EPT10 London: A very British bubble
There was something very ordinary about the bubble today, something very British. No need for anything dramatic, nothing to cause too much of a fuss, or trouble anyone.
Instead, Steven Lewzey moved in with ace-ten - certainly respectable enough - and then gave two other players every opportunity to knock him out, waiting politely as they played a flop, turn and river. Lewzey had played with a straight bat. Now he would sit and wait.
The reason for this was the usual one. On the bubble each all-in called must be kept face down until other tables have finished he hand, minimizing the opportunity for others to take advantage. So Lewzey waited.
An honourable discharge: Steven Lewzey (seat 2) departs on bubble
Soon enough Toby Stone arrived to ask for the name of those involved so he could announce the hands. Steven gave his, like the man brought on stage by the magician to take part in a trick. Then the cards were turned over. He showed his ace-ten. 'Respectable', you could hear people muttering. But one of the two players taking him on showed pocket aces. Lewzey looked over at them. Were there two aces? It was time for him to leave.
But wait. It wasn't quite time to go. As one of the floor staff explained, there was another all-in on the next table along, offering Lewzey a tantalizing escape from his financial purgatory. If another player went out he would split the £9,000, for a loss of £500. But sometimes a £500 loss is the best you can hope for in this game.
The crowds gathered to watch while Lewzey sat chip-less, a lame duck, looking around for someone who might be able to tell him when to leave. The hand played out, and the crowd dispersed as they do when nothing fun has happened.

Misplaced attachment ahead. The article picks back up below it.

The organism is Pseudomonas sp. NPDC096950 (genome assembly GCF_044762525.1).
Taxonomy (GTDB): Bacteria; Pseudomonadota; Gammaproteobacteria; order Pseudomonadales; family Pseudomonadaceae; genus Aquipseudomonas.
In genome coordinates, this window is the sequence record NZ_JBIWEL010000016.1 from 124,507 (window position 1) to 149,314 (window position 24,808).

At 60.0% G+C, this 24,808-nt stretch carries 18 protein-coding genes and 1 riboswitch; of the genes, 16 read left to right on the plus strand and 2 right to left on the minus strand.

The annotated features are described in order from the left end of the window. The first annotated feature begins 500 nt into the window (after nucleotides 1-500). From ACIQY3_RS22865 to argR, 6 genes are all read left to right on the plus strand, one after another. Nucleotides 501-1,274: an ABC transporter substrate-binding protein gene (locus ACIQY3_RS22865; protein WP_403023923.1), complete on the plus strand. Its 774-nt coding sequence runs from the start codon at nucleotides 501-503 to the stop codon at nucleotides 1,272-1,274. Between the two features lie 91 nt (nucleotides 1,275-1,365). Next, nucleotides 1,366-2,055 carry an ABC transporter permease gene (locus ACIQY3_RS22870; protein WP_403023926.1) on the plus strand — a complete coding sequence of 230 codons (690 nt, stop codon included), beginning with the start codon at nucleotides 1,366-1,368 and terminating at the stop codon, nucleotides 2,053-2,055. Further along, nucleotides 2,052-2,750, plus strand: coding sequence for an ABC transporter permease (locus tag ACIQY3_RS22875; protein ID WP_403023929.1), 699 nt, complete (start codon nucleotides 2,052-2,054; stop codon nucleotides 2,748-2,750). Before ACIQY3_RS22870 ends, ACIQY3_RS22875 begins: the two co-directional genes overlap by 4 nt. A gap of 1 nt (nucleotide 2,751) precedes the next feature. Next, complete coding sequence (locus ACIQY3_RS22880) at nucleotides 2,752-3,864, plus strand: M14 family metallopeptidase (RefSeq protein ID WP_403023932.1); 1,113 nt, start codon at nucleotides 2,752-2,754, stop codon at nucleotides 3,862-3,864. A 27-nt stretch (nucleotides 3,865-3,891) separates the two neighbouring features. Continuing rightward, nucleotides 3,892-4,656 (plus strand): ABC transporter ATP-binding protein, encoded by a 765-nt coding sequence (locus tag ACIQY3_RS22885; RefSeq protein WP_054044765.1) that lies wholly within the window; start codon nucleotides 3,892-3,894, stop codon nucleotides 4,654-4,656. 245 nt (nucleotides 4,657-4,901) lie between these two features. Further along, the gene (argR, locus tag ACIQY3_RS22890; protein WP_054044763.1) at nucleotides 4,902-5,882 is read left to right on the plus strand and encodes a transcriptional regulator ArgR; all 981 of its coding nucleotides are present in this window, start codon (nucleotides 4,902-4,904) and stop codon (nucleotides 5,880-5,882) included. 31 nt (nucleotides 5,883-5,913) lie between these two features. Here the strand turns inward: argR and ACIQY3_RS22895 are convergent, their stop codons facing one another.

The writing was on the wall for poor old Lewzey, particularly as Stone announced over the loud speaker that everyone had made the money, which signaled to Lewzey that he was no longer welcome.
Toby Stone, probably wandering exactly how to put it, decided to rip the band aid off in one go. "No one was lost from that table," he said into Lewzey's ear. He understood. It was all quite all right.
Tournament director Toby Stone
Lewzey got up slowly as the cameras got a good view of their man. It must be an unusual feeling to be cast aside, empty-handed in such a way, and have given so much pleasure to others with your own demise, getting nothing to show for it - not even £500 of debt.
Instead Lewzey took his jacket from his chair. He struggled momentarily to find the arm hole and wore it as a cloak for a few seconds until he'd solved the problem. Then, to cement the ordinariness, he picked up a white plastic shopping bag and made his way to the door.
Meanwhile Laura Cornelius talks bubble strategy with Barry Greenstein...
Stephen Bartley is a PokerStars Blog reporter.